It's a great work dress; warm but not too much so, cheery to wear on dreary November days, and it is modest enough to lean down to child level without flashing anyone ;)
I was surprised by how much I like the fit on this one. I didn't do too many adjustments other than cutting the shoulder/neck at 14 and grading to 16 by the waist seam. The ponte is so soft and comfortable, but I did have to mark the wrong side with chalk X's while sewing since it was indistinguishable at a quick look but has a couple of flaws on the wrong side that I didn't want on the outside. Other than that, it went together like a dream. This pattern has an interesting shoulder line, and has small gathers at the shoulder and the back yoke seams. I think it makes it a really nice dress with just that something extra.
|wee gathers on the shoulders|
|more gathers on the back|
I enjoyed making and wearing this one, and do recommend this pattern, the very first See & Sew I've ever made from my collection.
|Cowl from the side. Wondering what to make next...|
This turned out really great. Can't beat a knit dress for comfort. Love the contrasting fabric and how it emphasises the design details that otherwise may have gone unnoticed.ReplyDelete
Thanks - yes, it is very comfortable! I liked those design details, glad they show up this way.Delete
You are the most stylish librarian ever!ReplyDelete
:) I guess I should have posed holding the book Hannah & the Seven Dresses by our local author Marthe Jocelyn if I was going to be a truly thoughtful librarian!Delete
I really like this with a contrast- nicely done- I may have to be a repeat offender on this pattern. You've inspired me.ReplyDelete
It's a recursive cycle...you inspired me with your silver version, along with reassurances that it wasn't a maternity style!Delete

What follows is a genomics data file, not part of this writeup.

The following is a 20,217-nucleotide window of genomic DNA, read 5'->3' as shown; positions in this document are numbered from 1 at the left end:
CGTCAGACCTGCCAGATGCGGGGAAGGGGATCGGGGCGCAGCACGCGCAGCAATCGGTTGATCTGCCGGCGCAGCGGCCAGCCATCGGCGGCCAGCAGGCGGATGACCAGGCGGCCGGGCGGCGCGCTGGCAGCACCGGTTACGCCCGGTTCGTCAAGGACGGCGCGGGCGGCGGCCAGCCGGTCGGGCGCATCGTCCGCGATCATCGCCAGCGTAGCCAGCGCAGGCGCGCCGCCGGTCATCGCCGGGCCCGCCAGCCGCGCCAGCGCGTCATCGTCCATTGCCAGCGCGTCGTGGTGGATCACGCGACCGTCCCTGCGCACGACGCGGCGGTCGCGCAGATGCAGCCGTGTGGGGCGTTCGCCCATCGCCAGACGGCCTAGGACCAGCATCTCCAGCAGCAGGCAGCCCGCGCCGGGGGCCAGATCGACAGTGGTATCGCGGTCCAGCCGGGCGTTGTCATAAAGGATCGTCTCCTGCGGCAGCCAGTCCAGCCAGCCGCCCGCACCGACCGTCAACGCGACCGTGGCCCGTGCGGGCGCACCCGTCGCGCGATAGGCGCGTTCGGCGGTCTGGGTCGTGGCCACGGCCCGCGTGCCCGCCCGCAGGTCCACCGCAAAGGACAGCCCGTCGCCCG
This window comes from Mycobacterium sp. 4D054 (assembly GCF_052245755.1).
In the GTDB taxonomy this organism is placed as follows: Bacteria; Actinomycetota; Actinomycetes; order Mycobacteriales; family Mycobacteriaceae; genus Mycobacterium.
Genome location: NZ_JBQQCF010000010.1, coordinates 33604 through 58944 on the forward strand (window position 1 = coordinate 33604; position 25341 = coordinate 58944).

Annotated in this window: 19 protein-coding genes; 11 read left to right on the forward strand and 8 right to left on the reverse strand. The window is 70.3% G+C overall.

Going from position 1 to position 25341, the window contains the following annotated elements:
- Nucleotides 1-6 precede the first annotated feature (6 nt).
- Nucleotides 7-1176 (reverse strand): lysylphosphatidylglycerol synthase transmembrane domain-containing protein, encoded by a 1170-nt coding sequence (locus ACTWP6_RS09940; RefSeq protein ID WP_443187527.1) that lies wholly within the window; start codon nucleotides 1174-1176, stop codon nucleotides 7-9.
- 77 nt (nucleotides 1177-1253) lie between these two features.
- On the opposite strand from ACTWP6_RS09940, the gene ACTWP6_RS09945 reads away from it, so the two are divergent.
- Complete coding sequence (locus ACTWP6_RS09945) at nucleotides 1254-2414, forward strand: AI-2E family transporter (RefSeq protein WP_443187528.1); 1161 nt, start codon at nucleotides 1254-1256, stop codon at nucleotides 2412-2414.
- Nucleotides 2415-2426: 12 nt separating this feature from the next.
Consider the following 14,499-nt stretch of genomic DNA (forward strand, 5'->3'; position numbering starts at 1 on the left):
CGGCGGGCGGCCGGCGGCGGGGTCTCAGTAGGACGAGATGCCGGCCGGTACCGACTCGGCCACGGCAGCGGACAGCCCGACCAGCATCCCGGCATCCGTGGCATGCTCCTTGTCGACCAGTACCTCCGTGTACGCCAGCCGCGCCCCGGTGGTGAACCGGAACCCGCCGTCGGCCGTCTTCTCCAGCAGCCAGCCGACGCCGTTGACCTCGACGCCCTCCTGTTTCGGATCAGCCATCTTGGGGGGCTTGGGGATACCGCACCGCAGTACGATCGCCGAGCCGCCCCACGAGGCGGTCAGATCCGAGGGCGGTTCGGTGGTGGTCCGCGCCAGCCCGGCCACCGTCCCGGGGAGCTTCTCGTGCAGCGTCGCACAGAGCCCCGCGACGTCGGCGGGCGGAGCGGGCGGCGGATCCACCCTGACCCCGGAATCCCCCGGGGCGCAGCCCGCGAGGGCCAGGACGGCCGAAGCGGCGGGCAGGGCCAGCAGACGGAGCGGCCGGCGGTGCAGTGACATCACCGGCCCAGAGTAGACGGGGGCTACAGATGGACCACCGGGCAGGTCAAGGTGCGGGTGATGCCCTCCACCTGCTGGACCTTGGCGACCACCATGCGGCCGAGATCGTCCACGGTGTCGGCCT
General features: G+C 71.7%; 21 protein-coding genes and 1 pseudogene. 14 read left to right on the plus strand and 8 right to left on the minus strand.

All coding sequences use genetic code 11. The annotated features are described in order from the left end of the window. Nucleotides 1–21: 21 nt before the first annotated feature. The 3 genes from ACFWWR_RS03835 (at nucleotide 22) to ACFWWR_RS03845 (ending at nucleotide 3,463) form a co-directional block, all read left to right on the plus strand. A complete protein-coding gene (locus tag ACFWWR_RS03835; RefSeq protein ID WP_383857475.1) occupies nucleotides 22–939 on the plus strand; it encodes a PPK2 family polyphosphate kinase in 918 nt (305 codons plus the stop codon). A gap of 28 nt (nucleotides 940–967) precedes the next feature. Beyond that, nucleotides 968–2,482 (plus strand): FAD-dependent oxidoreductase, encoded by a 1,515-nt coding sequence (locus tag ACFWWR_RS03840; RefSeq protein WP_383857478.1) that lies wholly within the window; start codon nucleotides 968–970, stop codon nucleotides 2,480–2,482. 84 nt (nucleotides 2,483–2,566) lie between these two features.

Your dress is lovely! I looked at the pattern picture and thought "ugh", but you should not judge the pattern totally by the picture. Your dress is lovely and they should consider putting yours on the cover.ReplyDelete
Ha, thanks! I also was less than inspired by the cover versions.Delete
What a lovely dress! I would never have given this pattern a second thought, but your version is so cute! Do you plan on making the version with the bow? That could be cute as well.ReplyDelete
I nearly made the bow collar this time but thought I'd use the contrast in a cowl instead. I think I will be making the bow version too, as it is a cute idea, and I'm already getting fabric ideas...Delete
Perfect! I like your fabric combination. Count me as another who hadn't noticed this pattern until I saw your version. Good idea to sort your patterns into knit and woven groups!ReplyDelete
Thanks Ann -- I have noticed that I now have a much better idea what to do with pieces I'm uncovering from the fabric stash, having just seen and sorted every single pattern I own!Delete
That color is divine and I also love the little details around the yoke. And your pockets are invisible! Great tip about stabilizing the pockets, thanks.ReplyDelete
Thank you! Isn't it a cheery colour?? I find that stabilizing pockets makes all the difference to the way they stand up to use.Delete
This is adorable, thanks for sharing!ReplyDelete
Thank you for the nice compliment :)Delete